3. Parallel talk is commentary that follows what a child is doing.
  4. Parallel talk consists of teacher questions and children responses.
  5. Language expansion is responding to what a child says by expanding the word, phrase, or sentence using a complete sentence or a more complex one. For example, if a child says, "frog green", the teachers replies with, "You are right! The frog in the aquarium is green."
  6.  "I wonder" statements can be used by teachers to reflect what a group of children are considering.
  7. Open-ended questions (those with more than one answer) are inappropriate for young children because they are too complex.
  8. As teachers pose questions to a group of children, they must be observant of the group, their interests, and what is considered in the conversations.
  9. When children listen to adults speaking, they create mental representations based on the language.  


Topic 7:

Classifying, Comparing, and Contrasting

  1. Basic math is using skills of classifying, comparing, contrasting, seriating (ordering), and making sets.
  2. As children use materials in constructing they naturally employ basic math skills.
  3. The process of seriation gradually develops from the ability to classify.
  4. Children should only be able to classify, compare, contrast, order, and make sets during math time and within the designated math area.
  5. Because basic math concepts occur in inquiry, they are naturally a part of science.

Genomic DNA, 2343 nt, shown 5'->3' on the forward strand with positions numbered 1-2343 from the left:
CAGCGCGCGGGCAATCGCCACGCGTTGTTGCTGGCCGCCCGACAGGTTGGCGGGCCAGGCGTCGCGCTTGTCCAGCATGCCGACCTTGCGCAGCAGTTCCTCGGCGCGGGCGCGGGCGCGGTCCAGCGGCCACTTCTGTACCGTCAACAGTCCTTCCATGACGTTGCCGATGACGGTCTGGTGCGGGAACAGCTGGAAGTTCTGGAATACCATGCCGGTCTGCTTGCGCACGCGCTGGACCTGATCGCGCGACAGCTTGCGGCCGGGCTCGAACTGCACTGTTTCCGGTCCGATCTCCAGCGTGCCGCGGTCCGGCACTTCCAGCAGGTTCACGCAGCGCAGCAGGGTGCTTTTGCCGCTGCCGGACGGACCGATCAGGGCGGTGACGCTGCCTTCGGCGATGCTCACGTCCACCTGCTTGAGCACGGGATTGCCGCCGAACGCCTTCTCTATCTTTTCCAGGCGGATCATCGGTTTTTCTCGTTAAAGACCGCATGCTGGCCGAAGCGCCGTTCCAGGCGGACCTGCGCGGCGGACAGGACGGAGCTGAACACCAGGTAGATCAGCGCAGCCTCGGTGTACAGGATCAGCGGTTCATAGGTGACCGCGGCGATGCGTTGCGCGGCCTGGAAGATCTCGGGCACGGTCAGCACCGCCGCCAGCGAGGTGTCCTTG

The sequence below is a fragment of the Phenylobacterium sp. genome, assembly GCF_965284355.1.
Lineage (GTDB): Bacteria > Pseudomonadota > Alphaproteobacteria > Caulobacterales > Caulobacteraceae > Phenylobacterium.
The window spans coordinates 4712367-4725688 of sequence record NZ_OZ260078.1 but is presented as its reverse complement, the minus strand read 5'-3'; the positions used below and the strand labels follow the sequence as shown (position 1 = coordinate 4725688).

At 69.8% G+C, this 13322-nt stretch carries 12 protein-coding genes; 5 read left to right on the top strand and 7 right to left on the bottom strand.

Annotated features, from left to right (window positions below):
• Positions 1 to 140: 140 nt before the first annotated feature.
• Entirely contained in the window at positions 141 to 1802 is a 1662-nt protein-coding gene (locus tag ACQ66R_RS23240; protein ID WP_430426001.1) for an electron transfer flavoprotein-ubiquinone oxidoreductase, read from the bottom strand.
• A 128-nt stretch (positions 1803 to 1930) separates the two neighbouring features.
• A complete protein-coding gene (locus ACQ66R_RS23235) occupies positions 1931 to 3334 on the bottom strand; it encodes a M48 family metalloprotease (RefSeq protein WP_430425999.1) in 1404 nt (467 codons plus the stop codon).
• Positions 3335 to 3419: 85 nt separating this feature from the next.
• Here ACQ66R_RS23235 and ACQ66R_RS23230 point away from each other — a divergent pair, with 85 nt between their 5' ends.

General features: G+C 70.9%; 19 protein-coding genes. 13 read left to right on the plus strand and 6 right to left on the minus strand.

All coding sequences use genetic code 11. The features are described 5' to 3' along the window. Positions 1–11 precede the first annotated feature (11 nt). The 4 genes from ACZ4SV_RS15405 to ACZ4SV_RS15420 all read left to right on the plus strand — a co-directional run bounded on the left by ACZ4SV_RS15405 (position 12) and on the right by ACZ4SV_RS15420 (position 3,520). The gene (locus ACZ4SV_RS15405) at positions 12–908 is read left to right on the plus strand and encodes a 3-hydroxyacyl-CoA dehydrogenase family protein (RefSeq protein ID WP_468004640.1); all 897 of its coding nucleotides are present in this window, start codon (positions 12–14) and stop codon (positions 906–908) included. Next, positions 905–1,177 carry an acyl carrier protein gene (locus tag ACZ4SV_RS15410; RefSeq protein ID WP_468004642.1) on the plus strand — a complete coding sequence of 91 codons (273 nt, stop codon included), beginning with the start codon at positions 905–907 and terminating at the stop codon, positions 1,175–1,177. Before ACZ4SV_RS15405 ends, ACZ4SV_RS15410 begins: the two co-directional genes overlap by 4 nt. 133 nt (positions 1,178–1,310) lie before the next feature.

6. You can take the science out of math, but you can't take the math out of science.
  7. Signs and symbols can be used to represent mathematical concepts.
  8. Young children rarely advance into making graphs as they experience basic math concepts.
  9. Young children should begin using bar graphs before they gradually move on to using representative graphs and finally realistic graphs.


Topic 8:

Hypothesizing and Generalizing

  1. The inquiry processes of hypothesizing and generalizing indicate thinking at a level beyond the stage of preoperational thinking.
  2. In the process of working through their ideas as a group, young children can get to the point of making guesses of why something works, or predicting what will happen (hypothesize).
  3. Preschool and kindergarten children typically reach the ability to hypothesize and generalize on their own.
  4. Between the ages of 3 and 6, children are preoperational thinkers, which often does not naturally lead to the higher-level processes of hypothesizing and generalizing.
  5. When children think through ideas as part of a group, they can reach conclusions that take them beyond their preoperational thinking.
  6. In a group experiences, the teacher should take the role of guiding and supporting the group thinking process as it unfolds.
  7. With proper scaffolding there is no science concept beyond the comprehension of a young child.
  8. There are prime times when children are considering ideas and teacher questions should be posed.
  9. The processes of hypothesizing and generalizing are circular - meaning they may happen at any time during a learning experience or investigation.



Topic 9:

Communicating Results